Each summer, Clemson students trade in their summer jobs and internships to spend two weeks on the hillsides of Costa Rica and Panama, conducting house visits and creating pop-up clinics in the most impoverished areas.
Shannon Fisher ’13, Jorge Rodriguez, professor of mechanical and bioengineering, Carson Joye ’15, Elizabeth Zanin ’17, Zach Hadock ’17, Chris Lane ’18, Zack Thomson ’18, Lucas Staccioli ’16, Bill O’Connell ’16 and George Rawls ’17 all traveled to Germany on a study abroad trip focused on studying sustainable energy and exploring German culture.
Editor’s note: Jess Collins ’14 currently is serving as a Fulbright English teaching assistant in Niš, Serbia. She wrote this article for us about a recent experience with Clemson students studying abroad in Serbia.
January of 2016 marked the first semester-long Clemson study abroad trip to Belgrade, Serbia. Seven students from Clemson spent three and a half months studying at the University of Belgrade. As an alumna of the summer 2012 Balkan study abroad program and a current Fulbright ETA in Niš, Serbia (about three hours south of Belgrade), I was thrilled for the opportunity to initiate an academic exchange between my alma mater and students at the University of Niš. A grant from the U.S. Embassy in Serbia funded the exchange.
The first meeting between the students took place in Belgrade, and the task was for each Serbian student to write on the American perspective and vice versa, with the papers to be presented a few weeks later in Niš. The students were eager to meet, and together they chose topics of LGBT rights, women’s rights, sex education, millennial mentality, cultural-specific traditions, religion and nationalism/racism.
Serbian student Petar Milenkovic´ enjoyed both the interchange of ideas and the experience of sharing his own culture: “I found out how different problems that are existent in Serbia, in a greater degree, are tackled in America,” he said. “I also had the joy of being a teacher. I believe I brought my American partner some insight into our society and its problems, and that I gave her something to think about during her stay here.”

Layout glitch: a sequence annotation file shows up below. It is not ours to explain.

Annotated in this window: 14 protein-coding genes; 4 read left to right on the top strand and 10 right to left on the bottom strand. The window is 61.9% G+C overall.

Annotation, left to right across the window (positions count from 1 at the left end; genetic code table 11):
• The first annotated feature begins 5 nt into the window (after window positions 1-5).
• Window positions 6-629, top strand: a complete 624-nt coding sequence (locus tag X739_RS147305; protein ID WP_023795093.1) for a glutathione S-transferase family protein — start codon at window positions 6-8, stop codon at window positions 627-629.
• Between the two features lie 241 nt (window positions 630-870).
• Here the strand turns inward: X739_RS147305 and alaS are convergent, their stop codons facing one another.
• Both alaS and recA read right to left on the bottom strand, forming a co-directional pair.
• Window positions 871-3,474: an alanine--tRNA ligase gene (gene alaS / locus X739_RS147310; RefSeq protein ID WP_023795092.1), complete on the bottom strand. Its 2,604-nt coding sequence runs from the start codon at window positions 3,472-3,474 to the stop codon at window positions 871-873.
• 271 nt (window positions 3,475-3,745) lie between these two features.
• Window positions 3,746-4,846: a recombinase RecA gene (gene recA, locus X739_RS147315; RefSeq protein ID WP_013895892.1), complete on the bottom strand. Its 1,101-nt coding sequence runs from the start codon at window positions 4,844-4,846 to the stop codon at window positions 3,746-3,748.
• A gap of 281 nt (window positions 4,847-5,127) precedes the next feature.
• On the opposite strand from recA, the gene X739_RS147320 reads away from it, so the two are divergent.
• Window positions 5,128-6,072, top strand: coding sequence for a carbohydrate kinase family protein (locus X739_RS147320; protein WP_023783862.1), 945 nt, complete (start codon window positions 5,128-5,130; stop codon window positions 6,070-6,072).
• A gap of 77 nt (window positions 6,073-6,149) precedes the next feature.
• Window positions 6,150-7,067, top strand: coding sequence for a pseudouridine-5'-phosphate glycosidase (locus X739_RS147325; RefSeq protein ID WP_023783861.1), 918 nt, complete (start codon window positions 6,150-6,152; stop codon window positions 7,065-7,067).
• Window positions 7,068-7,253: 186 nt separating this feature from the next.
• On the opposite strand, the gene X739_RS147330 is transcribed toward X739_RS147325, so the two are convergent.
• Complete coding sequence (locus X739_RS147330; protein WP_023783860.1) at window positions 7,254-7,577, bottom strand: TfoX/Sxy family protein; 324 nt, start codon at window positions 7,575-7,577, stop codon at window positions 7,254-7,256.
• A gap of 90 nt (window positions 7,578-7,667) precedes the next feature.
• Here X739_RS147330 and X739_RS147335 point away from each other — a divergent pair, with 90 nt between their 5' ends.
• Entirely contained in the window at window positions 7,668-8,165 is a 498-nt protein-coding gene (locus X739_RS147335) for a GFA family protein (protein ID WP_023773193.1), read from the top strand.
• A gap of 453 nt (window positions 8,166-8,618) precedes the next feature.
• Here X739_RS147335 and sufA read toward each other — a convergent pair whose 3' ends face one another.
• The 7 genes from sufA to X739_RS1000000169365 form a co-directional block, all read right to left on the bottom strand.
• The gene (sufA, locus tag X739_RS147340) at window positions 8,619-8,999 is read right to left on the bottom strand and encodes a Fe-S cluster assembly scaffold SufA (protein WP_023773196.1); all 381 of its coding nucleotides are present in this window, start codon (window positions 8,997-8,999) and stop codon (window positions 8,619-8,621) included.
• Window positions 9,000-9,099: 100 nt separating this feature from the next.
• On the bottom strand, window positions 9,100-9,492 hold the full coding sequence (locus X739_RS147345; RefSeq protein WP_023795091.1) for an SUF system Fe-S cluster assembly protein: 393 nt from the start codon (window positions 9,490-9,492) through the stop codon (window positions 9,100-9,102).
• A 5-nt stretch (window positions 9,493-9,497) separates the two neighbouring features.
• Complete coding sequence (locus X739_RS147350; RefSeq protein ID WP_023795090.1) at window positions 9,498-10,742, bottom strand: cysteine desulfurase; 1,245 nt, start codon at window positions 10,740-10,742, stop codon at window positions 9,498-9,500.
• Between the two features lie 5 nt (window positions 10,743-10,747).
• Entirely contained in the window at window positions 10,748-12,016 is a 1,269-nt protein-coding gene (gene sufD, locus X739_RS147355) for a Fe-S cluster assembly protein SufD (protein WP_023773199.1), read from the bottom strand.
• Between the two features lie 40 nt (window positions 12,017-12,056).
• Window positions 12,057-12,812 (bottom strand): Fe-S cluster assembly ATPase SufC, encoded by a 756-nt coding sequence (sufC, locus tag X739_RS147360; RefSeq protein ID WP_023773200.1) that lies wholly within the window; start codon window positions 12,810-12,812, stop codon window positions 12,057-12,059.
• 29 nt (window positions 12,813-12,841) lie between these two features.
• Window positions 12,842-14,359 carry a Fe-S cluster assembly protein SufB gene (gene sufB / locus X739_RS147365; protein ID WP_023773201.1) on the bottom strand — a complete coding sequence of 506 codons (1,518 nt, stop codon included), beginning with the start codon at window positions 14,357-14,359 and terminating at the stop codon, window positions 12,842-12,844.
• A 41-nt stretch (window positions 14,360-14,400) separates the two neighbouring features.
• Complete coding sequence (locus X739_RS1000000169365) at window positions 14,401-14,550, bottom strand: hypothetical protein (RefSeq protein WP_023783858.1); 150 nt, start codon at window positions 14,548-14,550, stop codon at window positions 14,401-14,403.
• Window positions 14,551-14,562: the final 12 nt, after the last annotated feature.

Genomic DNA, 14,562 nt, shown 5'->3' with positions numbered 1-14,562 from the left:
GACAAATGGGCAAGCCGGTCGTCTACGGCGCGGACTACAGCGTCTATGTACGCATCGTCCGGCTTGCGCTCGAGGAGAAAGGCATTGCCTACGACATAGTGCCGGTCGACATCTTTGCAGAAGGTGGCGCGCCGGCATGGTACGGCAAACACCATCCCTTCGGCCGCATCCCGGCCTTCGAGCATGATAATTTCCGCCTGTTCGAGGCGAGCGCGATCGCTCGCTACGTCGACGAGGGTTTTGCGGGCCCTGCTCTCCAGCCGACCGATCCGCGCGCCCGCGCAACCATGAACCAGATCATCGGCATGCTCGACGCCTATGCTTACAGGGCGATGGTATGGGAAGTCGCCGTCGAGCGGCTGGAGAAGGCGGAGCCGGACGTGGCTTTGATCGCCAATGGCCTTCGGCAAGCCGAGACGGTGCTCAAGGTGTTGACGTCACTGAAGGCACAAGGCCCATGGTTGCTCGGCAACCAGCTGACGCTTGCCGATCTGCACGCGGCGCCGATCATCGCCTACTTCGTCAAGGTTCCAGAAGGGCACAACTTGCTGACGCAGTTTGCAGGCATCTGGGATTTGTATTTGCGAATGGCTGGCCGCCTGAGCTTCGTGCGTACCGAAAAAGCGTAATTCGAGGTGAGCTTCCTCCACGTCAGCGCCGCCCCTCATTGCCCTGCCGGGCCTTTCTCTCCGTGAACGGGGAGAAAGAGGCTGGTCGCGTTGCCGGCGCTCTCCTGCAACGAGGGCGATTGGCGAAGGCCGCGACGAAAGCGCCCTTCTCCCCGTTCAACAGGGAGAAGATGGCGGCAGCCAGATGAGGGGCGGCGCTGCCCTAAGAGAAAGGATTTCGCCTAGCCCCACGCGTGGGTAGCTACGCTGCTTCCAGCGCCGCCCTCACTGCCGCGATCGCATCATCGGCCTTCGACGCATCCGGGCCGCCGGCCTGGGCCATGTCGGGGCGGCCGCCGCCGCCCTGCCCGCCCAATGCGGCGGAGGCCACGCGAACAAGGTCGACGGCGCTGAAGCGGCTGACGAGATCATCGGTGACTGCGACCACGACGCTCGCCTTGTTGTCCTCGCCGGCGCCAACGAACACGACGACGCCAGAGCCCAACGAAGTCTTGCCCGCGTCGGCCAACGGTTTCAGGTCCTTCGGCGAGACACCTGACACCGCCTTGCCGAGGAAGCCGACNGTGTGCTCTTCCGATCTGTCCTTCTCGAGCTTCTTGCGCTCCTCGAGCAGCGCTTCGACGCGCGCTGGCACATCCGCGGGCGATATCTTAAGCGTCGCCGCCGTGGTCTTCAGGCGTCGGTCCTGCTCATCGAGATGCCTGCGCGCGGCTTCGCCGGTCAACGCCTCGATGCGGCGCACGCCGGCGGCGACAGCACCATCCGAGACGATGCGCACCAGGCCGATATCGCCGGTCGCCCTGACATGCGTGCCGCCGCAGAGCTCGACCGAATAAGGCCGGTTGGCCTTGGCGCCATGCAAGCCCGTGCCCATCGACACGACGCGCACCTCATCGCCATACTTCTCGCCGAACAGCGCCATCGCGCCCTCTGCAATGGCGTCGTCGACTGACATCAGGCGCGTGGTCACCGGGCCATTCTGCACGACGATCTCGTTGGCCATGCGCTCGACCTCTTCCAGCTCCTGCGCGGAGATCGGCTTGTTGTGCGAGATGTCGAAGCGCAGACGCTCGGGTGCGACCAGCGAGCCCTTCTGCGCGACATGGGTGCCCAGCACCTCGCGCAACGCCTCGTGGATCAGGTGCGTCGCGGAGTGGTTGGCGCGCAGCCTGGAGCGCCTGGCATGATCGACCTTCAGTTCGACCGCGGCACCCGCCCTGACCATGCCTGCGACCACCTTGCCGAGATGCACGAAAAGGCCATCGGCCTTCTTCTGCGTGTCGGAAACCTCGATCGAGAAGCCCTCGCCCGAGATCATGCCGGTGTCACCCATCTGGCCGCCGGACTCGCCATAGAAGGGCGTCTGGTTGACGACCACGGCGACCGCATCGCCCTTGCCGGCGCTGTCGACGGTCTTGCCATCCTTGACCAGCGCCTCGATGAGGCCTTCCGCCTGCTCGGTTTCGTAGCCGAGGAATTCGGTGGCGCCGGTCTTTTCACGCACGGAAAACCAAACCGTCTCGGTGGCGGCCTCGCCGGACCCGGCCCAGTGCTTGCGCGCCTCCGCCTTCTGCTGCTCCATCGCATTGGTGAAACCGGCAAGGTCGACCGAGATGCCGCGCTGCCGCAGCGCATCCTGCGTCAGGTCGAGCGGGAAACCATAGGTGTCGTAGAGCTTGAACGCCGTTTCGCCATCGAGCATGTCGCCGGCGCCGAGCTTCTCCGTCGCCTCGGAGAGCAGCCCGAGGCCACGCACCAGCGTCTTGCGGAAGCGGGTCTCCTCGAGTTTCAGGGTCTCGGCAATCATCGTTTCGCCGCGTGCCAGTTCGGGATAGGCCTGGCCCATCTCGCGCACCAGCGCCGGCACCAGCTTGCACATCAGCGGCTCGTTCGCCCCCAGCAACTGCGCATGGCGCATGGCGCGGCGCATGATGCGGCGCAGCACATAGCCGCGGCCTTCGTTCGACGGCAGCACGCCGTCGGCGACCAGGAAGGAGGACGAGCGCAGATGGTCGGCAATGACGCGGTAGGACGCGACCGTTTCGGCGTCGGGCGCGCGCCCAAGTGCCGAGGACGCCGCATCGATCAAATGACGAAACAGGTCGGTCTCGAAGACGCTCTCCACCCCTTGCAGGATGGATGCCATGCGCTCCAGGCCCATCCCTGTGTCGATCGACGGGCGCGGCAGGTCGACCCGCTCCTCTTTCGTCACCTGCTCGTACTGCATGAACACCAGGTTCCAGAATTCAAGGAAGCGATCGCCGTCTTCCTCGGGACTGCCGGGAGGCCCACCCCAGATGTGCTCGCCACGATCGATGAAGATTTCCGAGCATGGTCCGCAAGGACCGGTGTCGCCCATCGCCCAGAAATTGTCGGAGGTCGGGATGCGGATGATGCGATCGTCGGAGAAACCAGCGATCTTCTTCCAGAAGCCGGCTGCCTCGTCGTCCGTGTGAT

A few weeks later the Clemson students went to visit the Niš students. We were joined by U.S. Embassy staff and professors from the faculty. Students gave their presentations, which were followed by lively discussions on the presented topics. The Clemson students then had the opportunity to share coffee and kafana, a traditional Serbian dinner, with the Niš students, deepening their relationships through discussions about the two cultures.
“It was an amazing experience getting to meet such a smart group of like-minded individuals and building friendships that I am confident will last long into the future,” said Clemson student Ryan Bartley. “We were able to use each other as sounding boards to create a mutual understanding of each other’s perspectives and paradigms.”
Serbian student Milan Krstic´ offered a similar response: “The experience with the Clemson students was refreshing, both intellectually and when spending some free time we had together. The students were very keen to participate in the project and strove to learn about Serbian culture, and even the language. I’ve enjoyed hearing their comments about the politics in Serbia, given the fact they are ‘outside observers’ and political science majors.”
“For the students, both ours and Serbian, it was a great experience to try to understand each other’s culture,” said Vladimir Matic, one of the Clemson professors in charge of the program. “It is something that helped them open up their minds, and it will influence the rest of their lives. Our students came back enriched. Study Abroad exposes students to new experiences and different cultures. They understand better the world, but maybe more importantly themselves and what they want to do in their lives.”
Clemson’s political science department has an ongoing study abroad program in Serbia and the Balkans.
For more information, contact Jeff Peake at email@example.com.